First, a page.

Driving report Honda Crosser 2005


Driving report
Honda Crosser 2005


For the time being, two and four-stroke engines still enjoy an equal existence
in the Honda model range. However, as the Japanese indicated, the main focus in the future will be on the four-stroke engine, the two-stroke engine received perhaps the last major update.
And that has been the case in the C.R 125 was worth it, as MOTORRAD tester Didi Lacher discovered at the presentation of the 2005 Hondas in Mantova, Italy. The small two-stroke engine, a problem child for many years in terms of performance,
finally has the power to compete in the ranks of the competition. The strengths of the renovated two-stroke engine lie
while in the middle
and upper speed range, the small
CR wants to be moved more aggressively. The Kayaba chassis is balanced and comfortable, the eight-liter CR impresses with its usual stability and neutrality.
In complete contrast to the larger two-stroke engine. In the case of the 250, the obviously not optimally adjusted and weak-looking motor of the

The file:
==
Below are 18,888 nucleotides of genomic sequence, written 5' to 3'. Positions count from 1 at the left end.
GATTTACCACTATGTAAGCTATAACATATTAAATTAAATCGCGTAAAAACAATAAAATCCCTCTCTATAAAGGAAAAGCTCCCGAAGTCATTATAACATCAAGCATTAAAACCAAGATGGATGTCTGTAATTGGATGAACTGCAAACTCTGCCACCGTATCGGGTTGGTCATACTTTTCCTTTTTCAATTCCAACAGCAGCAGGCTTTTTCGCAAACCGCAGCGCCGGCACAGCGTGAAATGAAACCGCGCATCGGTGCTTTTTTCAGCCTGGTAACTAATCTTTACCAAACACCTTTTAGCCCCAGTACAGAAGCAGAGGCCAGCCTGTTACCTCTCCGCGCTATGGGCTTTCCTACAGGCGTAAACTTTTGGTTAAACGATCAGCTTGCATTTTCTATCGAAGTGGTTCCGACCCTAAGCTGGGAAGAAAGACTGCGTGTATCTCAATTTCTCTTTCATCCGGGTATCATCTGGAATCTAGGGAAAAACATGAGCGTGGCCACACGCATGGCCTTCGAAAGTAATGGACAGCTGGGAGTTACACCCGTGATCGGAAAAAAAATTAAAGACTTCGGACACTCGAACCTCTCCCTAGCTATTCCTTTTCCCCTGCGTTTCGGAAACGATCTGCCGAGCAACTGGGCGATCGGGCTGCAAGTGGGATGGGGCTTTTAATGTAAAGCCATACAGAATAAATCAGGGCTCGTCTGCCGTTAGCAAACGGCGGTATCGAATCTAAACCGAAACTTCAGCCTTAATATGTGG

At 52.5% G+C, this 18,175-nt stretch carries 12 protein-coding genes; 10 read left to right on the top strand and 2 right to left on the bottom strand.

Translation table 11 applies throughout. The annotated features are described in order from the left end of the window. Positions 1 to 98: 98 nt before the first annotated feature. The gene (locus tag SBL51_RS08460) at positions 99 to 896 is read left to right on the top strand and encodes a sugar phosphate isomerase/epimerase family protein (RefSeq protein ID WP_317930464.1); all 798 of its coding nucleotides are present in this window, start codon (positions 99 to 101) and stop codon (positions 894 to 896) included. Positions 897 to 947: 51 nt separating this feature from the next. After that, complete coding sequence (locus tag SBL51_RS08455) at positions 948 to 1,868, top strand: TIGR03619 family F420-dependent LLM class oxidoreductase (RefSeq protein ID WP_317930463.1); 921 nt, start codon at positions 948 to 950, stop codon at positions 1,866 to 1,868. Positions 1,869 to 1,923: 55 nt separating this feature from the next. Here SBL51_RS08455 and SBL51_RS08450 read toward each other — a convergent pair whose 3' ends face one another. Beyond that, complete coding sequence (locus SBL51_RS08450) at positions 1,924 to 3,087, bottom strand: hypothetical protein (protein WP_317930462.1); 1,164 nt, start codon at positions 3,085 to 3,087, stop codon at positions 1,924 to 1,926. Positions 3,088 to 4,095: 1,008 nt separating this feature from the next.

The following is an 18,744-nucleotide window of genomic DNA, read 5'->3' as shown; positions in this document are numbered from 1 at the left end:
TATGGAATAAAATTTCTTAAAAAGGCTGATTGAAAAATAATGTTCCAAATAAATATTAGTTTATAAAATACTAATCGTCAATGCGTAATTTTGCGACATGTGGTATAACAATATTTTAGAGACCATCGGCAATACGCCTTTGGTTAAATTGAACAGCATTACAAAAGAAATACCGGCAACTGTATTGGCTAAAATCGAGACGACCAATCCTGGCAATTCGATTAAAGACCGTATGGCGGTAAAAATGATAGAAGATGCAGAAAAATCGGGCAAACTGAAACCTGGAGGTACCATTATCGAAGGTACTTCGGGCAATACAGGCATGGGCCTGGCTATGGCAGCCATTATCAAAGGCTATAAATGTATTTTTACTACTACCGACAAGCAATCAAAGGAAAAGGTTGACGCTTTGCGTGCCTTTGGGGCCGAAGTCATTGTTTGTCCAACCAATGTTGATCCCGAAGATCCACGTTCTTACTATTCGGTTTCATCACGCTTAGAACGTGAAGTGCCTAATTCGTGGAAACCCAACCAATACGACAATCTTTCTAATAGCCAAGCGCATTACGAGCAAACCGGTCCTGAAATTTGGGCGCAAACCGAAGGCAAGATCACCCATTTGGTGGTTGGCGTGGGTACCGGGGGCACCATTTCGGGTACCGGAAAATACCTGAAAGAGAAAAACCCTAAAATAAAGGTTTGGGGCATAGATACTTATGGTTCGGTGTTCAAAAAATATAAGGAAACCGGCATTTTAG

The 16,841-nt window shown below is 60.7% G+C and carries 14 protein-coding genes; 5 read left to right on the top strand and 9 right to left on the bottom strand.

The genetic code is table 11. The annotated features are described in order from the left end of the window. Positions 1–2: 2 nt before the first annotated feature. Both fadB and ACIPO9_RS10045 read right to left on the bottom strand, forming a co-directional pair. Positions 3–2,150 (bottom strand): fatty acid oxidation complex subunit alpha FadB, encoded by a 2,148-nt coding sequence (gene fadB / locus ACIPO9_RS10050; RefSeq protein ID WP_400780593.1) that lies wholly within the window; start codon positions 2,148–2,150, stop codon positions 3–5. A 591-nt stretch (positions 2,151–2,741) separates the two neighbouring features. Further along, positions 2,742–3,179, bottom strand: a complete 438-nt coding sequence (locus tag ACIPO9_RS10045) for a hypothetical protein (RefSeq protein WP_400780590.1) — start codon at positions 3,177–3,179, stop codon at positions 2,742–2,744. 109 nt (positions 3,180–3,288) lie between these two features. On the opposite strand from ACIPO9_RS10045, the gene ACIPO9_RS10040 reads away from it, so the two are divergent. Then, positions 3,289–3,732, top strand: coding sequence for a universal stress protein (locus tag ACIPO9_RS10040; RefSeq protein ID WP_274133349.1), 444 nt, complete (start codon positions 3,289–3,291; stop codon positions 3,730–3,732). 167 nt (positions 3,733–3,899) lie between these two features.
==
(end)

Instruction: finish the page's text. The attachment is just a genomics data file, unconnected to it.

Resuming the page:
Test machine for annoyance, surprisingly, the chassis did not show the balance known from Honda. With the hard, poorly responding fork and unsuccessful balance, there was little joy on the technically demanding route.
The tester preferred to use the 250cc four-stroke engine, on which the Japanese made some changes to the cylinder head. The CRF 250 now pulls out better from below, even if it is still not the most powerful machine in its category. Because of the even power development and the wider band, however, it can be easily onioned around the course. A machine that everyone, whether amateur or professional, can get along with.
That cannot be said of the CRF 450. It has endless power, now even more steam from below, you need plenty of strength and stamina. Nevertheless, this violence can be controlled quite well because the torque curve is completely linear and therefore there are no surprises when accelerating. But, as mentioned, you have to hold on tight. In contrast to
With a rather softly tuned 250cc at the rear, the 450cc is sporty and taut, so it fits right away with a brisk driving style
everything. What bothers is the roaring loud sound, all manufacturers should work on that with the large four-stroke engines. The new aluminum frame of the fourth generation makes the CRF narrower and still
handier. The big four-stroke Hondas was and is definitely the cream of the crop.
All red machines are now rolling
standard on Pirelli MT 32. A very
Good all-round tire that goes well with the four-stroke engines. The two-stroke engines sometimes push a little over the front wheel. The equipment of the Hondas with Renthal handlebars including upholstery and quick clutch adjustment is great. The same applies to ergonomics, brakes and clutch / gearshift. gt

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